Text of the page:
GeekMom is counting down the days until the premiere of Marvel’s Agents of S.H.I.E.L.D. by examining all things S.H.I.E.L.D. related in the Marvel comic universe.
Today: Project Pegasus.
Movie fans will be familiar with Project Pegasus from its destruction in the first big action sequence in The Avengers. My experience with the research facility goes way back to the 1970s, when I subscribed via mail to several Marvel titles. One of the titles I’d paid for was canceled so instead Marvel started sending me Marvel-Two-In-One starring The Thing. When I received the first issue in the mail, I was annoyed. I didn’t like the Thing!
By the time I finished the issue, I was hooked.
By whatever luck the comic gods provided, my first issue was #53, the beginning of the Project Pegasus saga. The Thing, by a series of events, ended up being the security head of the project. #53 was the reintroduction of former S.H.I.E.L.D. Agent Wendell Vaughn, the possessor of energy wristbands of unknown origin. Vaughn had taken possession of the unstable wristbands to protect others from an attack and, instead of being overwhelmed by the power, he let it happen and thus avoided destruction. In #53, Wendell took the name “Quasar.”
I loved Wendell. He was at once a wide-eyed, earnest, nice guy and, at the same time, a being of unimaginable power. (I think Wendell must have been in the back of my mind when I created the hero of my Phoenix Rising.)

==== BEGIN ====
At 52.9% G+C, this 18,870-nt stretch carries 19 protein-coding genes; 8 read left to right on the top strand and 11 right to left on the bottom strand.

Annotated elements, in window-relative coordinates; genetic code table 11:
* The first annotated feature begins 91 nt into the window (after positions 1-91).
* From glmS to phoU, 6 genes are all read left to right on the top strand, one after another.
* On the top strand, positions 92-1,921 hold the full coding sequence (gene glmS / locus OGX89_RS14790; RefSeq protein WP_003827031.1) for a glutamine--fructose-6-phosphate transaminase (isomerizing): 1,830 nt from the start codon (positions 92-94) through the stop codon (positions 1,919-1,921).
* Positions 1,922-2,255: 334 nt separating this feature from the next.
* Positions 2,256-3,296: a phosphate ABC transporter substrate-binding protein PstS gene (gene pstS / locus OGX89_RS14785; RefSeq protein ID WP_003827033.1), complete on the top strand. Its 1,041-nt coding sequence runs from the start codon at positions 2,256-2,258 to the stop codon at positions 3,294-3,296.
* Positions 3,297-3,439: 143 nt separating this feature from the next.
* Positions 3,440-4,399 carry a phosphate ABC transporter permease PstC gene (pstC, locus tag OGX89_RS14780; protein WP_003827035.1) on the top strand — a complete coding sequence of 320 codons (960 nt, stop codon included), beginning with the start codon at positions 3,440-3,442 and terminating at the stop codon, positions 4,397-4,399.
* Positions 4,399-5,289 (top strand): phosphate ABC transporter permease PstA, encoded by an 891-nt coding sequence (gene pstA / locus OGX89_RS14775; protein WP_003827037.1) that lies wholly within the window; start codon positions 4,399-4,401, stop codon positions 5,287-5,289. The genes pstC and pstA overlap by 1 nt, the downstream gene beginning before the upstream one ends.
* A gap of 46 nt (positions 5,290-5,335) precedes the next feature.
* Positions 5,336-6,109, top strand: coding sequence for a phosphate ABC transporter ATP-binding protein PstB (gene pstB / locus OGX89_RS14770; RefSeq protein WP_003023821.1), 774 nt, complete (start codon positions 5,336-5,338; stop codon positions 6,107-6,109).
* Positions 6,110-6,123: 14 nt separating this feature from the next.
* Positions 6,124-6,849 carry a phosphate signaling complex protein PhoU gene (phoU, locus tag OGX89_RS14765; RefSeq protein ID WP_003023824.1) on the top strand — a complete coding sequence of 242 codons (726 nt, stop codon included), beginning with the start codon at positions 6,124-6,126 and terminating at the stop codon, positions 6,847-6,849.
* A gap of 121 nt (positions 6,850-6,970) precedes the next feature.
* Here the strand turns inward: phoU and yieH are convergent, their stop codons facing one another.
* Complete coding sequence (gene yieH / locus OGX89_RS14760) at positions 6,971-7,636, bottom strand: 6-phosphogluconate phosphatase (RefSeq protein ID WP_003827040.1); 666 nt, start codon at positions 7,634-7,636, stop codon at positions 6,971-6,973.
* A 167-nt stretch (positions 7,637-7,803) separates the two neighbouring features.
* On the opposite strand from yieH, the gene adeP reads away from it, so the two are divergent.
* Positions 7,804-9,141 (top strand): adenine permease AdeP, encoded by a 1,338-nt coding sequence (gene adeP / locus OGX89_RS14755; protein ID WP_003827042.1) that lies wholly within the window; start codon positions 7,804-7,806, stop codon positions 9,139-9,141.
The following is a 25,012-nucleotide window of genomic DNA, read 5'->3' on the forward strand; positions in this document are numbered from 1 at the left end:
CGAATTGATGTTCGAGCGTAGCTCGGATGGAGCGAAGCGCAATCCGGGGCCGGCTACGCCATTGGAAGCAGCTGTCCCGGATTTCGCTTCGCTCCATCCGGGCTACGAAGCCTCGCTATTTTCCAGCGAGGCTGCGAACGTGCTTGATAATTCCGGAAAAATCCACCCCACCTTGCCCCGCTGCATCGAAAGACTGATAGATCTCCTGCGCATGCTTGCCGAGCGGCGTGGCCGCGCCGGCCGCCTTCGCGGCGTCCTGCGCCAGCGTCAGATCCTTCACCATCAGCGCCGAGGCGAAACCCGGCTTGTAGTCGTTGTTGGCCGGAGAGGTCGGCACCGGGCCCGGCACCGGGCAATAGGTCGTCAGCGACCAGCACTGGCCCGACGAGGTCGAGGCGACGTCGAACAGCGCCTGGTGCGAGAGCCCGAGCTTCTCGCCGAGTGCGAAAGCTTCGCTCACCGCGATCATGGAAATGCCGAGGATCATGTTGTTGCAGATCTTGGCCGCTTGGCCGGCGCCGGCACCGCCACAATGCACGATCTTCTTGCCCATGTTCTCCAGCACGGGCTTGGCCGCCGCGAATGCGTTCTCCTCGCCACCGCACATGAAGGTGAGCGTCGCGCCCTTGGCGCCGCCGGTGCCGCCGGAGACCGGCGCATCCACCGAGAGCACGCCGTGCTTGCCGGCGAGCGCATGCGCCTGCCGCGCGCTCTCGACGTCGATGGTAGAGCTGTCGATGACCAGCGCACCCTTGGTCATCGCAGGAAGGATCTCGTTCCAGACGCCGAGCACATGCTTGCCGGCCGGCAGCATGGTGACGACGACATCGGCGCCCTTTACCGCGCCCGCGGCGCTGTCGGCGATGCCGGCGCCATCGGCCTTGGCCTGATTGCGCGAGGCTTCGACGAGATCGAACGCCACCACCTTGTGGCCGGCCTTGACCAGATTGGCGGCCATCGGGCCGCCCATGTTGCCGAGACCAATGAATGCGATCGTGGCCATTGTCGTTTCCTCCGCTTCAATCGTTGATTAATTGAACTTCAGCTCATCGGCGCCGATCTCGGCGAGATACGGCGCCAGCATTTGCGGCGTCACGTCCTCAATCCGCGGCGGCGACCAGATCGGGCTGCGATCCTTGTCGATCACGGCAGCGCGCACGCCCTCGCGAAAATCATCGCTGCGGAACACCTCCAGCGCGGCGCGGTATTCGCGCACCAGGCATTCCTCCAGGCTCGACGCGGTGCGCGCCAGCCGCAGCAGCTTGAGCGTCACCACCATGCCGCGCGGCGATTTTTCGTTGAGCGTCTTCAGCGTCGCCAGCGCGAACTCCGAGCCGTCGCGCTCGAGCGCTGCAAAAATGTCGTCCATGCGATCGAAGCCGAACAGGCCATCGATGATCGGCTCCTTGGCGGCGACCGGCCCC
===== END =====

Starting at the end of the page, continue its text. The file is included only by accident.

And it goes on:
The storyline for Quasar and the others at Pegasus lasted until issue #58 and it’s one of the most undervalued and under-rated of the 1970s comic classics, using a number of obscure Marvel characters. (Can you tell the Aquarian was created in 1979?) My love for this arc led me to collect Quasar’s later solo title, also written by the late Mark Gruenwald, who died far too young at the age of 43 in 1996 with many wonderful stories left untold. But we can read the stories he did write, such as The Thing: Project Pegasus arc which is collected and available for purchase, and Quasar Classic Volume 1.
Pegasus was seen throughout the Marvel Universe from the 1970s. It was sometimes used a prison for super villains, and sometimes still used for active research–a double identity that caused a number of problems. (Naturally.) Darkhawk was the most recent Chief of Security of the Project.
I was surprised to discover while researching Pegasus that the name is an acronym: Potential Energy Group/Alternate Sources/United States. The name in the comic universe was never written in all caps, so I assumed the name was an illusion to taking flight. Whether the movie universe Pegasus is an acronym also is unclear, though it certainly was a research facility, given that’s where the Tesseract was being studied.
Though Pegasus was destroyed in The Avengers, I wouldn’t be surprised to see a revitalized research facility in the television show. And I hold out my fondest hope for the earnest, heroic and nice S.H.I.E.L.D. Agent Wendell Vaughn to put in some sort of appearance.